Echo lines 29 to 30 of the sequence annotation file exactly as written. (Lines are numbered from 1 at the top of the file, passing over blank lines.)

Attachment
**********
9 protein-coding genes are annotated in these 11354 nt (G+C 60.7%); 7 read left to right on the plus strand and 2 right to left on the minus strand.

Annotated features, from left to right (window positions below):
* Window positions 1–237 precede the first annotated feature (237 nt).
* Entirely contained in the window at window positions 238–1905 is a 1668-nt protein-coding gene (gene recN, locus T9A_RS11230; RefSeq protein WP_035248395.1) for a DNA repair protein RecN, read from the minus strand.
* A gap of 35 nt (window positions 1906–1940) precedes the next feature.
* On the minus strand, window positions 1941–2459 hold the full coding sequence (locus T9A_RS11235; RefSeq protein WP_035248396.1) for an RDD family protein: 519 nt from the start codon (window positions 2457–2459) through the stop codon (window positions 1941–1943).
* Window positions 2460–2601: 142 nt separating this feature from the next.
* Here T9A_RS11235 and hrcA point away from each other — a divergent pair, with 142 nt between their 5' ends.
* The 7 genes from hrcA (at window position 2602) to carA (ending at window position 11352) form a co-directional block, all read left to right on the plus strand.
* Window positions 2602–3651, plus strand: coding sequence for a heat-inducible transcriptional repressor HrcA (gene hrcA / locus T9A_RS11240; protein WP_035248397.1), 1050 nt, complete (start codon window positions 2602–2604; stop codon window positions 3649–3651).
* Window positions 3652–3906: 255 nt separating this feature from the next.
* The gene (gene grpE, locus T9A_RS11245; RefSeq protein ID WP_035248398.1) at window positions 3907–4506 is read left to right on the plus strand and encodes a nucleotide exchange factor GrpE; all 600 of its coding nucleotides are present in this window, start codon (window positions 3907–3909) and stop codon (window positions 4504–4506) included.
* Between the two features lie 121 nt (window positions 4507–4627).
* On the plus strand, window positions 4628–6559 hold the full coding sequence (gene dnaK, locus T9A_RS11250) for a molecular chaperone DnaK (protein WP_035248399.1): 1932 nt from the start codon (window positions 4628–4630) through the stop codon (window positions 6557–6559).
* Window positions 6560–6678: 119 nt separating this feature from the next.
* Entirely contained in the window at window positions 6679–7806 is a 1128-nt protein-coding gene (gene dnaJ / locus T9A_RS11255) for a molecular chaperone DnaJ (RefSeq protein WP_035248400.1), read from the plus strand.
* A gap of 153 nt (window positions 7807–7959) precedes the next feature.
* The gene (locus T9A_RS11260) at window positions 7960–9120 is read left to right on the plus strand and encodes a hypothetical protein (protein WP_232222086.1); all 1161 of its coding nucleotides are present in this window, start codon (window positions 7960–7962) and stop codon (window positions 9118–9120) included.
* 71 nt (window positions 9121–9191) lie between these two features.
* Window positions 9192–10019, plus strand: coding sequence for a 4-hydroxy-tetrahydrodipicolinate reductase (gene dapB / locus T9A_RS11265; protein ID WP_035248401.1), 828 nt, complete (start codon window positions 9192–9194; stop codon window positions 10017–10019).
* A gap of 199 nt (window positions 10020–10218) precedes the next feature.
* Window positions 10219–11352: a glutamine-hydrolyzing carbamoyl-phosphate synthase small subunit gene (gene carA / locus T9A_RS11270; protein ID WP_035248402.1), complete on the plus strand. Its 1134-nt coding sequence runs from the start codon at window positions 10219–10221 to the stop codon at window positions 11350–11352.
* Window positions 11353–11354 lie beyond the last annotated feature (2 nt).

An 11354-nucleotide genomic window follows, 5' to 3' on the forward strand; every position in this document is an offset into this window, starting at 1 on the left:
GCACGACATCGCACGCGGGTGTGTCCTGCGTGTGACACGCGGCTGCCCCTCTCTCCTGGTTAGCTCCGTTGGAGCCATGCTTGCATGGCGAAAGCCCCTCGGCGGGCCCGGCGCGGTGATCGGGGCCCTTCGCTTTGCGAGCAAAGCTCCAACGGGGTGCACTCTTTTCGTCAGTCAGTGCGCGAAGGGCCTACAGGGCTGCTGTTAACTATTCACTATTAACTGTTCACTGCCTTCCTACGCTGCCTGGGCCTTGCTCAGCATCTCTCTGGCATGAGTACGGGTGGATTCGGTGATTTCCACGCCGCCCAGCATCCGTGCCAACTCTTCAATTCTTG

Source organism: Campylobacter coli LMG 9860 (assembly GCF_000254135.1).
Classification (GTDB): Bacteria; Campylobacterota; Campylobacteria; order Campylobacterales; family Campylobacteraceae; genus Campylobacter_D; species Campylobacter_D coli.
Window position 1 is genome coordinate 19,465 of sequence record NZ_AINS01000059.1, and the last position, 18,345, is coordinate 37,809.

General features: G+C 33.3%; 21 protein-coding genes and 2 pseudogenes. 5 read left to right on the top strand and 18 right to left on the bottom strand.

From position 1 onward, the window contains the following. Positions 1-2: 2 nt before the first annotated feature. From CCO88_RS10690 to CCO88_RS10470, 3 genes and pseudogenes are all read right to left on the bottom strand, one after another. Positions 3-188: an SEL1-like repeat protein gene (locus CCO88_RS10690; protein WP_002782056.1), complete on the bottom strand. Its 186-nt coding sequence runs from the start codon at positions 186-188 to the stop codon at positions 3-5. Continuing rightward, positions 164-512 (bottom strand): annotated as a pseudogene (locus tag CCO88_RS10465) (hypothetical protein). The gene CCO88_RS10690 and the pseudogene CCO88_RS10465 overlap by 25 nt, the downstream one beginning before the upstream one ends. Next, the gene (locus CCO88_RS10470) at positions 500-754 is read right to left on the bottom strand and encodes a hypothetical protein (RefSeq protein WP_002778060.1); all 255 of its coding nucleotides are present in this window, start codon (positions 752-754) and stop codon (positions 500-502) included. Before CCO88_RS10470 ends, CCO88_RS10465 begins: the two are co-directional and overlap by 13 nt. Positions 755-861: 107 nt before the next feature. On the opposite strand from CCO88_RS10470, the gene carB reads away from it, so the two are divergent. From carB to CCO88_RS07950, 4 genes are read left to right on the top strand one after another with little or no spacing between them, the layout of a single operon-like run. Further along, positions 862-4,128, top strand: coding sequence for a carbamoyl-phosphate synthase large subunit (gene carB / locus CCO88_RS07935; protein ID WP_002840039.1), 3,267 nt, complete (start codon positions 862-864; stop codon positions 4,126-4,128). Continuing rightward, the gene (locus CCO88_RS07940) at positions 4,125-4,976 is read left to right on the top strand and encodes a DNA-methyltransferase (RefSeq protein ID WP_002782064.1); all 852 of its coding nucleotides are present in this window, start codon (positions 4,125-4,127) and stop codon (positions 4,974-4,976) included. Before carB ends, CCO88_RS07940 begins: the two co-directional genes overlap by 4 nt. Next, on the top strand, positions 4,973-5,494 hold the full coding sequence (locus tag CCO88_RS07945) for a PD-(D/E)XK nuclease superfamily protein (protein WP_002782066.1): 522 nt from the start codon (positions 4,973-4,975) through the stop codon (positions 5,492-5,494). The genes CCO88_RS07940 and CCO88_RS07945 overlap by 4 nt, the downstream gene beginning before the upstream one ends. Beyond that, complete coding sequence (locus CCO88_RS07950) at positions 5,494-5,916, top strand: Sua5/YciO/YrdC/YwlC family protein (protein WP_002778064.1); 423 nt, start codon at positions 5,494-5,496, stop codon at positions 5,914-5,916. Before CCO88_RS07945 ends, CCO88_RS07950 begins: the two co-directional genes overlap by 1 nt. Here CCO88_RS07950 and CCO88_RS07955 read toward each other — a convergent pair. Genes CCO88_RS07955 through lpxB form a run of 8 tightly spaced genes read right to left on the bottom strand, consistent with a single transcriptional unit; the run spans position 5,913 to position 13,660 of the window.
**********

General features: G+C 33.3%; 21 protein-coding genes and 2 pseudogenes. 5 read left to right on the top strand and 18 right to left on the bottom strand.

From position 1 onward, the window contains the following. Positions 1-2: 2 nt before the first annotated feature. From CCO88_RS10690 to CCO88_RS10470, 3 genes and pseudogenes are all read right to left on the bottom strand, one after another. Positions 3-188: an SEL1-like repeat protein gene (locus CCO88_RS10690; protein WP_002782056.1), complete on the bottom strand. Its 186-nt coding sequence runs from the start codon at positions 186-188 to the stop codon at positions 3-5. Continuing rightward, positions 164-512 (bottom strand): annotated as a pseudogene (locus tag CCO88_RS10465) (hypothetical protein). The gene CCO88_RS10690 and the pseudogene CCO88_RS10465 overlap by 25 nt, the downstream one beginning before the upstream one ends. Next, the gene (locus CCO88_RS10470) at positions 500-754 is read right to left on the bottom strand and encodes a hypothetical protein (RefSeq protein WP_002778060.1); all 255 of its coding nucleotides are present in this window, start codon (positions 752-754) and stop codon (positions 500-502) included. Before CCO88_RS10470 ends, CCO88_RS10465 begins: the two are co-directional and overlap by 13 nt. Positions 755-861: 107 nt before the next feature. On the opposite strand from CCO88_RS10470, the gene carB reads away from it, so the two are divergent. From carB to CCO88_RS07950, 4 genes are read left to right on the top strand one after another with little or no spacing between them, the layout of a single operon-like run. Further along, positions 862-4,128, top strand: coding sequence for a carbamoyl-phosphate synthase large subunit (gene carB / locus CCO88_RS07935; protein ID WP_002840039.1), 3,267 nt, complete (start codon positions 862-864; stop codon positions 4,126-4,128). Continuing rightward, the gene (locus CCO88_RS07940) at positions 4,125-4,976 is read left to right on the top strand and encodes a DNA-methyltransferase (RefSeq protein ID WP_002782064.1); all 852 of its coding nucleotides are present in this window, start codon (positions 4,125-4,127) and stop codon (positions 4,974-4,976) included. Before carB ends, CCO88_RS07940 begins: the two co-directional genes overlap by 4 nt. Next, on the top strand, positions 4,973-5,494 hold the full coding sequence (locus tag CCO88_RS07945) for a PD-(D/E)XK nuclease superfamily protein (protein WP_002782066.1): 522 nt from the start codon (positions 4,973-4,975) through the stop codon (positions 5,492-5,494). The genes CCO88_RS07940 and CCO88_RS07945 overlap by 4 nt, the downstream gene beginning before the upstream one ends. Beyond that, complete coding sequence (locus CCO88_RS07950) at positions 5,494-5,916, top strand: Sua5/YciO/YrdC/YwlC family protein (protein WP_002778064.1); 423 nt, start codon at positions 5,494-5,496, stop codon at positions 5,914-5,916. Before CCO88_RS07945 ends, CCO88_RS07950 begins: the two co-directional genes overlap by 1 nt. Here CCO88_RS07950 and CCO88_RS07955 read toward each other — a convergent pair. Genes CCO88_RS07955 through lpxB form a run of 8 tightly spaced genes read right to left on the bottom strand, consistent with a single transcriptional unit; the run spans position 5,913 to position 13,660 of the window.